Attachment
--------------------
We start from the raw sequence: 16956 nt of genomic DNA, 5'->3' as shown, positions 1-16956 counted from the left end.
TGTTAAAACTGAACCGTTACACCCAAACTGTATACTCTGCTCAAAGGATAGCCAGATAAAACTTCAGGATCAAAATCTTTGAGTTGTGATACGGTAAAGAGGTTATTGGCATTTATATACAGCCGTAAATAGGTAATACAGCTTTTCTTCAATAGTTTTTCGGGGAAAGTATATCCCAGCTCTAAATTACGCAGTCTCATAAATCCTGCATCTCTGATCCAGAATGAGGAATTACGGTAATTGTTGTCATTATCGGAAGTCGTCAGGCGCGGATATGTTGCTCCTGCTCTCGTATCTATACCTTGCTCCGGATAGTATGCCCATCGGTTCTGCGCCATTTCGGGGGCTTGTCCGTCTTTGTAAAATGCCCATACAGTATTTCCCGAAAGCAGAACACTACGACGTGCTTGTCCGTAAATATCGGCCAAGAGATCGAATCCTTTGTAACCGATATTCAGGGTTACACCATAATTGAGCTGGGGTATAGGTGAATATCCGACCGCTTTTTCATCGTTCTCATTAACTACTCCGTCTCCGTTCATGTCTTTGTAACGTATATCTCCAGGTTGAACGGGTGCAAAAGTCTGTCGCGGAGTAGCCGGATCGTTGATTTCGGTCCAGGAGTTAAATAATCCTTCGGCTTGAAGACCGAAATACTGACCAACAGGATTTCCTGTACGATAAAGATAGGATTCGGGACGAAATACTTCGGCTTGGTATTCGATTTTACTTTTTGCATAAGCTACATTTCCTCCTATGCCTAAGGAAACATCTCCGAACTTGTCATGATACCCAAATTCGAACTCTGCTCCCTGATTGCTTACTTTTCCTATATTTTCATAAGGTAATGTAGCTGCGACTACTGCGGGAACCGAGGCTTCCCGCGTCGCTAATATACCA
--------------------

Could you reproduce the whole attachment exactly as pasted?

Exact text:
We start from the raw sequence: 16956 nt of genomic DNA, 5'->3' as shown, positions 1-16956 counted from the left end.
TGTTAAAACTGAACCGTTACACCCAAACTGTATACTCTGCTCAAAGGATAGCCAGATAAAACTTCAGGATCAAAATCTTTGAGTTGTGATACGGTAAAGAGGTTATTGGCATTTATATACAGCCGTAAATAGGTAATACAGCTTTTCTTCAATAGTTTTTCGGGGAAAGTATATCCCAGCTCTAAATTACGCAGTCTCATAAATCCTGCATCTCTGATCCAGAATGAGGAATTACGGTAATTGTTGTCATTATCGGAAGTCGTCAGGCGCGGATATGTTGCTCCTGCTCTCGTATCTATACCTTGCTCCGGATAGTATGCCCATCGGTTCTGCGCCATTTCGGGGGCTTGTCCGTCTTTGTAAAATGCCCATACAGTATTTCCCGAAAGCAGAACACTACGACGTGCTTGTCCGTAAATATCGGCCAAGAGATCGAATCCTTTGTAACCGATATTCAGGGTTACACCATAATTGAGCTGGGGTATAGGTGAATATCCGACCGCTTTTTCATCGTTCTCATTAACTACTCCGTCTCCGTTCATGTCTTTGTAACGTATATCTCCAGGTTGAACGGGTGCAAAAGTCTGTCGCGGAGTAGCCGGATCGTTGATTTCGGTCCAGGAGTTAAATAATCCTTCGGCTTGAAGACCGAAATACTGACCAACAGGATTTCCTGTACGATAAAGATAGGATTCGGGACGAAATACTTCGGCTTGGTATTCGATTTTACTTTTTGCATAAGCTACATTTCCTCCTATGCCTAAGGAAACATCTCCGAACTTGTCATGATACCCAAATTCGAACTCTGCTCCCTGATTGCTTACTTTTCCTATATTTTCATAAGGTAATGTAGCTGCGACTACTGCGGGAACCGAGGCTTCCCGCGTCGCTAATATACCA